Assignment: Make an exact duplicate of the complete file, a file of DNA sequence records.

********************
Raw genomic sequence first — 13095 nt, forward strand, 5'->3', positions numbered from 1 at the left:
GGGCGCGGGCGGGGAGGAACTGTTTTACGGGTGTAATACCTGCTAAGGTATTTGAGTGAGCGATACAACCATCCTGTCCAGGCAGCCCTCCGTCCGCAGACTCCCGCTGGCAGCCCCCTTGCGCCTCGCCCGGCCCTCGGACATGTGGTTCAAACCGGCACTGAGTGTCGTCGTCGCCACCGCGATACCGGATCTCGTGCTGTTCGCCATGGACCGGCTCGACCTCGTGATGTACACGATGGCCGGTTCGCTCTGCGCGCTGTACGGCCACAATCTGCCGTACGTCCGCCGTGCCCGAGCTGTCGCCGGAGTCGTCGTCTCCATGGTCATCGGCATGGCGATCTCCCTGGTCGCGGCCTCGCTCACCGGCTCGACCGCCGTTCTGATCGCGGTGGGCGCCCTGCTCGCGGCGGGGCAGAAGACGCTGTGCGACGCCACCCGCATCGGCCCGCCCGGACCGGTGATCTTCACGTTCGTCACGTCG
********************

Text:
Raw genomic sequence first — 13095 nt, forward strand, 5'->3', positions numbered from 1 at the left:
GGGCGCGGGCGGGGAGGAACTGTTTTACGGGTGTAATACCTGCTAAGGTATTTGAGTGAGCGATACAACCATCCTGTCCAGGCAGCCCTCCGTCCGCAGACTCCCGCTGGCAGCCCCCTTGCGCCTCGCCCGGCCCTCGGACATGTGGTTCAAACCGGCACTGAGTGTCGTCGTCGCCACCGCGATACCGGATCTCGTGCTGTTCGCCATGGACCGGCTCGACCTCGTGATGTACACGATGGCCGGTTCGCTCTGCGCGCTGTACGGCCACAATCTGCCGTACGTCCGCCGTGCCCGAGCTGTCGCCGGAGTCGTCGTCTCCATGGTCATCGGCATGGCGATCTCCCTGGTCGCGGCCTCGCTCACCGGCTCGACCGCCGTTCTGATCGCGGTGGGCGCCCTGCTCGCGGCGGGGCAGAAGACGCTGTGCGACGCCACCCGCATCGGCCCGCCCGGACCGGTGATCTTCACGTTCGTCACGTCG